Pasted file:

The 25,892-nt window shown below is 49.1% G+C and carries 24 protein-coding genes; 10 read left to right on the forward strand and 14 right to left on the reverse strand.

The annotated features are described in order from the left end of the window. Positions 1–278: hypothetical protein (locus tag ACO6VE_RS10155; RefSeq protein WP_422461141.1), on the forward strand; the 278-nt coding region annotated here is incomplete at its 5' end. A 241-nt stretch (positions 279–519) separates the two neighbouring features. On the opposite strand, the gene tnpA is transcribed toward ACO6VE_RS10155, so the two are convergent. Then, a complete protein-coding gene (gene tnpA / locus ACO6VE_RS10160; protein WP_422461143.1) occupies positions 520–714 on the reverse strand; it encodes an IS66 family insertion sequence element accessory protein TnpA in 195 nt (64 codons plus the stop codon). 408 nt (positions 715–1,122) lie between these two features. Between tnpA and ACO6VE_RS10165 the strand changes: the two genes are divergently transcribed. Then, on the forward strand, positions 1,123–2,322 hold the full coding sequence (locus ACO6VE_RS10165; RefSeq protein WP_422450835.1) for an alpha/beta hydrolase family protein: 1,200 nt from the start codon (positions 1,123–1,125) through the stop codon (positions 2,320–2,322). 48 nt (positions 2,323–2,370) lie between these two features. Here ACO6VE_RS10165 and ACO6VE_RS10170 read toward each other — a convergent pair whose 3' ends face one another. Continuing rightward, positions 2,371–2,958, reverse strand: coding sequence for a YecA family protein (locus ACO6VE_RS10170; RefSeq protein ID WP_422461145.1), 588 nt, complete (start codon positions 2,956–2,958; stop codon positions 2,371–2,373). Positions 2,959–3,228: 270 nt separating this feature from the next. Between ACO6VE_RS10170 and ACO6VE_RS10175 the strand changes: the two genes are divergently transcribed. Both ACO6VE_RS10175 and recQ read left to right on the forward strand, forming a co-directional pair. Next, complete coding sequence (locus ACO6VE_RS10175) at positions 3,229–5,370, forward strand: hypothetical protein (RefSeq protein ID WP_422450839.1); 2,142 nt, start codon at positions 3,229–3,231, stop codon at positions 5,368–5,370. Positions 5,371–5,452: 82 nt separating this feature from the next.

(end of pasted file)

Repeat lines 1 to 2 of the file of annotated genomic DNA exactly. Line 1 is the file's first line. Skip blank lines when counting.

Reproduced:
The 25,892-nt window shown below is 49.1% G+C and carries 24 protein-coding genes; 10 read left to right on the forward strand and 14 right to left on the reverse strand.

The annotated features are described in order from the left end of the window. Positions 1–278: hypothetical protein (locus tag ACO6VE_RS10155; RefSeq protein WP_422461141.1), on the forward strand; the 278-nt coding region annotated here is incomplete at its 5' end. A 241-nt stretch (positions 279–519) separates the two neighbouring features. On the opposite strand, the gene tnpA is transcribed toward ACO6VE_RS10155, so the two are convergent. Then, a complete protein-coding gene (gene tnpA / locus ACO6VE_RS10160; protein WP_422461143.1) occupies positions 520–714 on the reverse strand; it encodes an IS66 family insertion sequence element accessory protein TnpA in 195 nt (64 codons plus the stop codon). 408 nt (positions 715–1,122) lie between these two features. Between tnpA and ACO6VE_RS10165 the strand changes: the two genes are divergently transcribed. Then, on the forward strand, positions 1,123–2,322 hold the full coding sequence (locus ACO6VE_RS10165; RefSeq protein WP_422450835.1) for an alpha/beta hydrolase family protein: 1,200 nt from the start codon (positions 1,123–1,125) through the stop codon (positions 2,320–2,322). 48 nt (positions 2,323–2,370) lie between these two features. Here ACO6VE_RS10165 and ACO6VE_RS10170 read toward each other — a convergent pair whose 3' ends face one another. Continuing rightward, positions 2,371–2,958, reverse strand: coding sequence for a YecA family protein (locus ACO6VE_RS10170; RefSeq protein ID WP_422461145.1), 588 nt, complete (start codon positions 2,956–2,958; stop codon positions 2,371–2,373). Positions 2,959–3,228: 270 nt separating this feature from the next. Between ACO6VE_RS10170 and ACO6VE_RS10175 the strand changes: the two genes are divergently transcribed. Both ACO6VE_RS10175 and recQ read left to right on the forward strand, forming a co-directional pair. Next, complete coding sequence (locus ACO6VE_RS10175) at positions 3,229–5,370, forward strand: hypothetical protein (RefSeq protein ID WP_422450839.1); 2,142 nt, start codon at positions 3,229–3,231, stop codon at positions 5,368–5,370. Positions 5,371–5,452: 82 nt separating this feature from the next.